THE name may not be particularly familiar to younger fans, but for the older generation of Leeds Rhinos supporters, Keith McLellan is indelibly associated with a particular time and place: Wembley Stadium, May 11, 1957.
The tough and stylish Australian centre was captain of the Leeds team which beat Barrow 11-9 to win rugby league’s Challenge Cup for the first time in 15 years. It was one of 215 games played by McLellan for Leeds and the city, county and club still occupy a special place in his heart.
Now 86 and believed to be Leeds’ oldest surviving player, McLellan flew from his home in Australia to swap yarns with former team-mates and opponents at a dinner this week to mark the anniversary of the Cup win.
And – something he only discovered on the night – he also claimed a new place in Headingley history when he was named as one of the first four inductees in the club’s hall of fame, along with 1957 team-mate and fellow centre Lewis Jones, and 1977 Cup winners John Holmes and David Ward.
Staying at the Headingley Lodge hotel, within the stadium, McLellan is well-placed to reminisce about those long ago glory days.
“It is nice to be back,” says the former school teacher who graced the Headingley turf from January 1952 until December 1959. “Things have changed, that [points to the Carnegie Stand] was all terraces when I was here, but the South Stand is pretty much the same.”
As is the main stand, shared with Yorkshire County Cricket Club. Like the South Stand, the back-to-back structure’s days are numbered now a financial package has been agreed for a multi-million pound revamp. McLellan reveals just how overdue that is. “I helped put those seats in,” he says as he gazes around what used to be his domain. “I helped on the groundstaff. I was a teacher and during the long holiday, as exercise, I used to come down here and we used to move the chairs from one side of the ground to the other. When I did it I got free tickets for the cricket Test. The ground is different too. It used to fall away at one corner. It is much flatter than it used to be and the turf is in good condition. There was always straw around in the winter, they used to put straw on it because there was no underground heating.”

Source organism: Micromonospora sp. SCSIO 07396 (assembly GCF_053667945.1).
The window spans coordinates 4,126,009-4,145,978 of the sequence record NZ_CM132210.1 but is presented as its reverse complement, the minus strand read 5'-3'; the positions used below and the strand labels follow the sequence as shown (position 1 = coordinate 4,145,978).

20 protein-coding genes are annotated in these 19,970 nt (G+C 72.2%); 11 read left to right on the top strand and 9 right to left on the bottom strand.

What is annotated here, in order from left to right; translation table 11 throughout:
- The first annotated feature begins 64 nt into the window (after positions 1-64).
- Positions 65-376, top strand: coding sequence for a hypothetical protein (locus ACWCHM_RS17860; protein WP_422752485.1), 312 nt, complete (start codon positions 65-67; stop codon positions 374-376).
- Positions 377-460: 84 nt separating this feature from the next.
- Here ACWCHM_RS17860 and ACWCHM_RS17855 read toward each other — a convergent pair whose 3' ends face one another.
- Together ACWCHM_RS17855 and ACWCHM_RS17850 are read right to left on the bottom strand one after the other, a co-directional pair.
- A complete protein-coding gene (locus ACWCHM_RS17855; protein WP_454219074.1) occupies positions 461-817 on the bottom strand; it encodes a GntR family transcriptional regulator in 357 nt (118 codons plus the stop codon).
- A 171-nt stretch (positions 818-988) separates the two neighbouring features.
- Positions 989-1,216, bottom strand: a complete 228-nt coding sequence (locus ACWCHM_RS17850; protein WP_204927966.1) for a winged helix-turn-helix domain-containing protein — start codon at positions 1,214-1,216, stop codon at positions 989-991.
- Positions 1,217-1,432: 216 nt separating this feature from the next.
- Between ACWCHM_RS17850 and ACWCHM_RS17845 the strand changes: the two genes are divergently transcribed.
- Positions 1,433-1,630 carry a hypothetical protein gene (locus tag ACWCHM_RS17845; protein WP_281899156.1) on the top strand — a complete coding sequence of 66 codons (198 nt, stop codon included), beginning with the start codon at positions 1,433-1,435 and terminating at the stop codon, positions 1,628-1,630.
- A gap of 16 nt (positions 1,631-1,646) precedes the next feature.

McLellan is among a host of Australians to have trodden the Headingley pitch over the years and it was that old-boy network which helped bring him to Leeds in 1952. He recalls: “I was playing rugby union for Eastern Suburbs in Sydney. My school teacher was Frank O’Rourke who played over here for Leeds in the 1930s with Eric Harris and Jeff Moores. I had had a Wallaby trial, but hadn’t made the Wallabies yet and Frank recommended me [to Leeds].
“I came over and had seven wonderful years. I made good friends. My wife’s [Gwen, who died last August] family originally came from Hampsthwaite, between Harrogate and Otley. Her grandfather moved out to Australia, so she had the Yorkshire background. She found some relatives and felt very at home while we were here.”
McLellan played for Leeds during a relatively quiet time in the club’s history, but 1956-57 was a special season. In October he was among the try scorers in an 18-13 win over Australia at Headingley and from November to March the Loiners recorded 18 successive victories, which is still a club record. And then came the crowning glory, a hard-fought and tense triumph beneath the Twin Towers. McLellan describes that as “absolutely” the highlight of his playing career.
“Wembley was wonderful,” he says of an occasion still fondly remembered 60 years later. “We had a very good team.
“We were close together as a group of lads. The average age was 25 and we had been together for a number of years and in 1956-57 we hit the spot and had a good season, in both league and the cup.